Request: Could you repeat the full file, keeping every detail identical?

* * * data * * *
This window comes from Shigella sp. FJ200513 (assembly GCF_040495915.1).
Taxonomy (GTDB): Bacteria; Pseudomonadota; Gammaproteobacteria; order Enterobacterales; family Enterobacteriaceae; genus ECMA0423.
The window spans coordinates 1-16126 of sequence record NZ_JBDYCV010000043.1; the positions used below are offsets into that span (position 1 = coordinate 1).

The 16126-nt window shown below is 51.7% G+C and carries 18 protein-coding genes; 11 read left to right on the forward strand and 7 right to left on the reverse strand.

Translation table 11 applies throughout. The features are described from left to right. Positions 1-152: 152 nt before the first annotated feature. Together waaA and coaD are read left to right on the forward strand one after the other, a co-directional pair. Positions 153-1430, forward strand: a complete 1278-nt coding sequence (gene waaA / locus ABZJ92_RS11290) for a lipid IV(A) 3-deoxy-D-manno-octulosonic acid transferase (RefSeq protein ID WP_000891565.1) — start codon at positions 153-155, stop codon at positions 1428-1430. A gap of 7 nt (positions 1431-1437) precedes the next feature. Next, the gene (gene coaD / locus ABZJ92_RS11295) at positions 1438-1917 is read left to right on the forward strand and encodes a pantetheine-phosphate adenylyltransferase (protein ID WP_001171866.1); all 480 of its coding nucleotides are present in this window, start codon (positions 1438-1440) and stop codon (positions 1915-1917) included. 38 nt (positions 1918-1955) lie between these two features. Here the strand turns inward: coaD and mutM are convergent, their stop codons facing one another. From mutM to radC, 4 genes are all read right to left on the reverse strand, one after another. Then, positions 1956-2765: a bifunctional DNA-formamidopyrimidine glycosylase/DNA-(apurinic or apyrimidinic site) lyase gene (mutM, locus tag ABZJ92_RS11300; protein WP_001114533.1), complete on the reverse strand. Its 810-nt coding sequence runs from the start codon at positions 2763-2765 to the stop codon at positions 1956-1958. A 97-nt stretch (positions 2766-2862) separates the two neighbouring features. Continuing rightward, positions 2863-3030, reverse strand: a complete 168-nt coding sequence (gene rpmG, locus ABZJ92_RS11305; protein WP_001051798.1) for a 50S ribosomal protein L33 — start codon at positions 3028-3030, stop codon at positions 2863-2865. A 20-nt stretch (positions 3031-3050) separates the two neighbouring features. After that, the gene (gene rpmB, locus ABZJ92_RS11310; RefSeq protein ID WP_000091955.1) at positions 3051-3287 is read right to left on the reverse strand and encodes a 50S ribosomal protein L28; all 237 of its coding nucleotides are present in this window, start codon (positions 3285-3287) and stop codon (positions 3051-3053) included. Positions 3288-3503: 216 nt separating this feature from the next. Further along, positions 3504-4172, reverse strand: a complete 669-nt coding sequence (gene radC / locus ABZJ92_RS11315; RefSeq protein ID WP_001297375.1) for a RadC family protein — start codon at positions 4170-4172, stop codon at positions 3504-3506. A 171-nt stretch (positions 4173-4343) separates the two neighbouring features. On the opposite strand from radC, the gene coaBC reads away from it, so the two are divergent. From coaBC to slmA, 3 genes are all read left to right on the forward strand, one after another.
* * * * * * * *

This window comes from Shigella sp. FJ200513 (assembly GCF_040495915.1).
Taxonomy (GTDB): Bacteria; Pseudomonadota; Gammaproteobacteria; order Enterobacterales; family Enterobacteriaceae; genus ECMA0423.
The window spans coordinates 1-16126 of sequence record NZ_JBDYCV010000043.1; the positions used below are offsets into that span (position 1 = coordinate 1).

The 16126-nt window shown below is 51.7% G+C and carries 18 protein-coding genes; 11 read left to right on the forward strand and 7 right to left on the reverse strand.

Translation table 11 applies throughout. The features are described from left to right. Positions 1-152: 152 nt before the first annotated feature. Together waaA and coaD are read left to right on the forward strand one after the other, a co-directional pair. Positions 153-1430, forward strand: a complete 1278-nt coding sequence (gene waaA / locus ABZJ92_RS11290) for a lipid IV(A) 3-deoxy-D-manno-octulosonic acid transferase (RefSeq protein ID WP_000891565.1) — start codon at positions 153-155, stop codon at positions 1428-1430. A gap of 7 nt (positions 1431-1437) precedes the next feature. Next, the gene (gene coaD / locus ABZJ92_RS11295) at positions 1438-1917 is read left to right on the forward strand and encodes a pantetheine-phosphate adenylyltransferase (protein ID WP_001171866.1); all 480 of its coding nucleotides are present in this window, start codon (positions 1438-1440) and stop codon (positions 1915-1917) included. 38 nt (positions 1918-1955) lie between these two features. Here the strand turns inward: coaD and mutM are convergent, their stop codons facing one another. From mutM to radC, 4 genes are all read right to left on the reverse strand, one after another. Then, positions 1956-2765: a bifunctional DNA-formamidopyrimidine glycosylase/DNA-(apurinic or apyrimidinic site) lyase gene (mutM, locus tag ABZJ92_RS11300; protein WP_001114533.1), complete on the reverse strand. Its 810-nt coding sequence runs from the start codon at positions 2763-2765 to the stop codon at positions 1956-1958. A 97-nt stretch (positions 2766-2862) separates the two neighbouring features. Continuing rightward, positions 2863-3030, reverse strand: a complete 168-nt coding sequence (gene rpmG, locus ABZJ92_RS11305; protein WP_001051798.1) for a 50S ribosomal protein L33 — start codon at positions 3028-3030, stop codon at positions 2863-2865. A 20-nt stretch (positions 3031-3050) separates the two neighbouring features. After that, the gene (gene rpmB, locus ABZJ92_RS11310; RefSeq protein ID WP_000091955.1) at positions 3051-3287 is read right to left on the reverse strand and encodes a 50S ribosomal protein L28; all 237 of its coding nucleotides are present in this window, start codon (positions 3285-3287) and stop codon (positions 3051-3053) included. Positions 3288-3503: 216 nt separating this feature from the next. Further along, positions 3504-4172, reverse strand: a complete 669-nt coding sequence (gene radC / locus ABZJ92_RS11315; RefSeq protein ID WP_001297375.1) for a RadC family protein — start codon at positions 4170-4172, stop codon at positions 3504-3506. A 171-nt stretch (positions 4173-4343) separates the two neighbouring features. On the opposite strand from radC, the gene coaBC reads away from it, so the two are divergent. From coaBC to slmA, 3 genes are all read left to right on the forward strand, one after another.